This business of bore size is most interesting and a bit perplexing. My usual experience is that guns with bigger bores have slightly less felt recoil, but, this is not always the case. I had, for example, an old, re-sleeved, Webley pigeon gun with extraordinarily tight bores which did not kick excessively. I suspect that its excellent stock design was part responsible for this (it had a little drop and an especially good profile). Generally, though, open bored guns seem softer. Some argue that wider bores improve pattern too. I believe they may do, but most notably in heavy payload, large pellet, cartridges. Nevertheless, in the States, sporting, and, in particular, trap guns are routinely over-bored by various specialist companies. Are big bores better? Here is where it gets complicated. My friends in Spain who shoot competitively swear that tighter bored guns penetrate better. When I have better empirical data, I will let you know!
The action of the Pro-Comp is interesting. It combines, as many Italian guns, elements of Beretta and Browning. The stud pin hinging arrangement is like a Beretta or Perazzi (and hence like an English Woodward from where they both got the idea). The bolting mechanism where a wide, flat, bolt comes out of the bottom of the action face and engages a slot bite beneath the bottom chamber mouth is Browning-like (and thus a little higher in the action wall than some). But, just to be different, the Fausti has an extra bolting system. On the sides of the monobloc you will note wide slots, and, on the inner walls of the action, there are corresponding projections which engage with them. This is a simplification of the system seen on a Boss over and under. It is clever, though, and it all adds up to a very strong action/barrel assembly when the gun is closed.
Another feature of the action that I especially liked was the adjustable trigger. This requires no key, one merely depressed a button on the left hand side and may slide the trigger blade (which is very nicely shaped too) to one of four positions. The trigger mechanism is of inertia type and the action is powered by coil springs (although Fausti still use leaf springs in their side by sides). About the only other thing worth noting of the action is that there is a barrel selector of Beretta style (but rather larger) combined with a safety in the usual place on the top strap to the rear of the pierced top-lever.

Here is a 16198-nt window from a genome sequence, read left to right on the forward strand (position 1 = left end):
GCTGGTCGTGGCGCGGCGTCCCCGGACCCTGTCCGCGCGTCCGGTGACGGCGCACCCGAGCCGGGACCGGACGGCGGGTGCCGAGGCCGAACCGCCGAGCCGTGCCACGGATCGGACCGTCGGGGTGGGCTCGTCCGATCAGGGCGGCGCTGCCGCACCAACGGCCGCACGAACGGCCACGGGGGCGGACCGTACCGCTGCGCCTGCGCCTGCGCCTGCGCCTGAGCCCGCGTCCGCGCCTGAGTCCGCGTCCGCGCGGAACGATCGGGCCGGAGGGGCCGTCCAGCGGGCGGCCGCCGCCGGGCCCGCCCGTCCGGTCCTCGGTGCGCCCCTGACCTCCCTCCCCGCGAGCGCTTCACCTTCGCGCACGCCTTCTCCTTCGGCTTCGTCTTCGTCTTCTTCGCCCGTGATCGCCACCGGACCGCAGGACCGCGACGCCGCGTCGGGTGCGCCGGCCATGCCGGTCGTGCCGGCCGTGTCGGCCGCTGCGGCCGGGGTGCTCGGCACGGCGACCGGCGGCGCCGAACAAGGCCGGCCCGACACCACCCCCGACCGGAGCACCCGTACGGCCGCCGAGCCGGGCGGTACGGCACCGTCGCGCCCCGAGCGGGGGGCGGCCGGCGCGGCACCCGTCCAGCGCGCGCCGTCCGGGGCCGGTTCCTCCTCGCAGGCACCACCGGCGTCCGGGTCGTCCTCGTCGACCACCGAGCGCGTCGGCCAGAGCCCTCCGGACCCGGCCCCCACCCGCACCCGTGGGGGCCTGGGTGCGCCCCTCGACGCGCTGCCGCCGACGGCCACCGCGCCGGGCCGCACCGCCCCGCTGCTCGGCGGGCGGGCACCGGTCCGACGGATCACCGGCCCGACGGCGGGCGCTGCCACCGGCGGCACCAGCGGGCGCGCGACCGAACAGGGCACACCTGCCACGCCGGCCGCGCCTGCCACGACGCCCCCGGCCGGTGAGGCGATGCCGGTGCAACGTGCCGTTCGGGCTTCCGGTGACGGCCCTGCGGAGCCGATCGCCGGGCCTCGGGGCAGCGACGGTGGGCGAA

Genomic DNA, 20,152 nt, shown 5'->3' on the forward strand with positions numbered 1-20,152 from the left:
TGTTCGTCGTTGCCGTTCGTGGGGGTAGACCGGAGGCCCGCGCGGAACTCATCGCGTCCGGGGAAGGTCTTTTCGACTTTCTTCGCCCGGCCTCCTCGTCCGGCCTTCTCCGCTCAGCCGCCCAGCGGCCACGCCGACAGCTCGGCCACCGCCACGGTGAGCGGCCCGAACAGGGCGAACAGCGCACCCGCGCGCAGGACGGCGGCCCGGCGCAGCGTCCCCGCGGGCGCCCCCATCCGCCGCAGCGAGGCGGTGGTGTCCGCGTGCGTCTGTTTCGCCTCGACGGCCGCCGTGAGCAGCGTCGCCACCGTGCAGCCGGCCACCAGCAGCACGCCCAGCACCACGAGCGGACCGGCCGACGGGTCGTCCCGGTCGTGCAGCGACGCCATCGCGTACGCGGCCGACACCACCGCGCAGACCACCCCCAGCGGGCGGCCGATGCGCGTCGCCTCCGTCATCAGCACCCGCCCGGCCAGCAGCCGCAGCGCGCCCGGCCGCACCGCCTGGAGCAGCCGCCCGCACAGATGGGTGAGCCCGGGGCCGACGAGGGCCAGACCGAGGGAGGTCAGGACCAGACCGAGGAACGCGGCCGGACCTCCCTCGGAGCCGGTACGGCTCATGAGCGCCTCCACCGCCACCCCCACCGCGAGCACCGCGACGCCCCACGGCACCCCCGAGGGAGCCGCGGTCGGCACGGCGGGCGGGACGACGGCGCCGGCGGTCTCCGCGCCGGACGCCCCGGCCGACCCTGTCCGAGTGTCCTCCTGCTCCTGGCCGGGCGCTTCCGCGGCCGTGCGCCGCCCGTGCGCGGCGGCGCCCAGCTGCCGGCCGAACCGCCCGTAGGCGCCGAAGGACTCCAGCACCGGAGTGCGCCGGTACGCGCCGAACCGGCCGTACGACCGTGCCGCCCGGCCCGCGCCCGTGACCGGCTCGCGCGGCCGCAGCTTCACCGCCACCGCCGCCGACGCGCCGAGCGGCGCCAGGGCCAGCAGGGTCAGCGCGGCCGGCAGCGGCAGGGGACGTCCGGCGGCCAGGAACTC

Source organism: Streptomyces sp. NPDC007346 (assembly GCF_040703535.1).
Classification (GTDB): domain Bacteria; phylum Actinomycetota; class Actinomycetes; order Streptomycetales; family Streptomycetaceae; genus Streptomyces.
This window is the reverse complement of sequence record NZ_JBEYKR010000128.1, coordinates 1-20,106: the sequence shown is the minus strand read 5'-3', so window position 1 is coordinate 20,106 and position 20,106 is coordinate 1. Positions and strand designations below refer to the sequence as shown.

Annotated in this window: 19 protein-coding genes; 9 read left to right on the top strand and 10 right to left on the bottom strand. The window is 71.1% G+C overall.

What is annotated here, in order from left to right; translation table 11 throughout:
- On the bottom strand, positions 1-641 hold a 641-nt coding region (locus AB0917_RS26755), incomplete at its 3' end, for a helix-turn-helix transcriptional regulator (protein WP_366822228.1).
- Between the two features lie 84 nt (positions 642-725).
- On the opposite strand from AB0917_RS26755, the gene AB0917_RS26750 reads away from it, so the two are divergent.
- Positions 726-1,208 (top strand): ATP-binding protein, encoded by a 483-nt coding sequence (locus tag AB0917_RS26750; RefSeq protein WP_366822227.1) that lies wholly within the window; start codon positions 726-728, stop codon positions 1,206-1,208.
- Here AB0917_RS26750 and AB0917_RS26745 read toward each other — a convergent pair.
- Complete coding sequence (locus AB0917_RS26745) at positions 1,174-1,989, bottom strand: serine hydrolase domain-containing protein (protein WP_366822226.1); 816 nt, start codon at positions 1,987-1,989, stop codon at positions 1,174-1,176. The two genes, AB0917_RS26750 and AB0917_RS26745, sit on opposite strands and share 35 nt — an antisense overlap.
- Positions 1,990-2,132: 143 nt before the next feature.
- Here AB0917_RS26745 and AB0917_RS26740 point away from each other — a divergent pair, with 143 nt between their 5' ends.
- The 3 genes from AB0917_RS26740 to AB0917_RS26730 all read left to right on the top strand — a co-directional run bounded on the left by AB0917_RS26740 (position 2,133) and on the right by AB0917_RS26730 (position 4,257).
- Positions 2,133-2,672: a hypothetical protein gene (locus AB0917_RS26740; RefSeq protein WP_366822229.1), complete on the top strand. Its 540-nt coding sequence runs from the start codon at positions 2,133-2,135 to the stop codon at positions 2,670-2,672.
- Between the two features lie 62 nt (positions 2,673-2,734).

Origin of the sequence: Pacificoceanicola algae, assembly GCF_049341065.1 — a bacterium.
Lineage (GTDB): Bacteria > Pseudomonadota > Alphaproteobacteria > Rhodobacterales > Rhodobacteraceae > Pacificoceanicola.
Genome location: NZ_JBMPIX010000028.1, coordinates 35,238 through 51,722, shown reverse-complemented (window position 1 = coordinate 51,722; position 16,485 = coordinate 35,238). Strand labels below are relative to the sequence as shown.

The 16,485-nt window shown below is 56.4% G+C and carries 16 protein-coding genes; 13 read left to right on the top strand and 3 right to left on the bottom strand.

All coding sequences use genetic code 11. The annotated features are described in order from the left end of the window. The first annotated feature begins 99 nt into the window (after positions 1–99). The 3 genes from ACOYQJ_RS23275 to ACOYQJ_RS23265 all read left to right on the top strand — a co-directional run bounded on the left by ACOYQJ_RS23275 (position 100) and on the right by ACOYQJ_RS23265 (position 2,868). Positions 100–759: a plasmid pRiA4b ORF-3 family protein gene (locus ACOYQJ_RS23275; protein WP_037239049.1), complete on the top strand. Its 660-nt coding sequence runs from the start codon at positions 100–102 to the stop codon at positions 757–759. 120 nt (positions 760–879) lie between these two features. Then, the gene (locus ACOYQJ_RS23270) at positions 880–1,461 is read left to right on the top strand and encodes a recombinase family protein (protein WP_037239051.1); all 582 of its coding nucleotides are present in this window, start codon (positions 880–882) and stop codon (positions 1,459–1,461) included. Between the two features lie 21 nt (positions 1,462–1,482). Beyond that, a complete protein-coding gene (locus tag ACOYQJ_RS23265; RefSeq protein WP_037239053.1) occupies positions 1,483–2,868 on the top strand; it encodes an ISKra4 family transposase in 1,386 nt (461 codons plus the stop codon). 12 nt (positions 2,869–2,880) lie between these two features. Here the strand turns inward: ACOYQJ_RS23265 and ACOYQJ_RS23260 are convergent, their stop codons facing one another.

The stock of the test gun is quite full in the comb and there is a hand filling, quite acutely angled, pistol grip with palm swell. The wood, walnut, has some figure and is well finished and well chequered with neat diamonds and borders created by a laser process (which has done much improved the chequering on mid-range guns in recent years). The length of pull was 14 3/8” with a thin black pad. This is a little short, but, there is 14" or so of wood, so one would get up to 15" with another pad. There was an extra 1/8" at heel, and a 1/4" at toe (dimensions ideal for most middle-aged men of normal or fuller build). Drop was a 1 3/8 to the front of the comb and 2 1/8 to rear. This is about ideal and corresponds to my advice to the Fausti sisters a couple of years ago (when they had asked me about ideal standard measurements). Many Continental guns, meantime, have too much drop at heel.
If I was to really pick, I might note that wood might have benefitted from staining down a bit. The forend on the Pro-Comp is of Schnabel pattern. There is absolutely nothing wrong with it, but a rounded design – provided it was not too bulbous – would also have suited the gun well. I prefer straight sided forends because they do not restrict hand position. If you adopt George Digweed’s style of altering hand position on some occasions depending on target presentation, you will need one.
I shot the Pro-Comp at Southern Counties with Terry Palfrey of the Sportsman Gun Centre staff. Terry is a keen shooter with a special interest in sporting. He has been a AA shot, but his averages have slipped back a bit recently because he has not been shooting as much. We both thought that the Pro-Comp, which balances just in front of the hinge pin balance, was a neutral gun to shoot with a steady quality to it. Trigger pulls were better than average. Recoil a little higher than expected considering the weight. The grip was a large big for me, but it suited Terry who has bigger hands. We did not shoot the gun as much as we would have liked because of fading light, but, this is clearly a gun with potential.
Chokes: Multi (five supplied cylinder - full)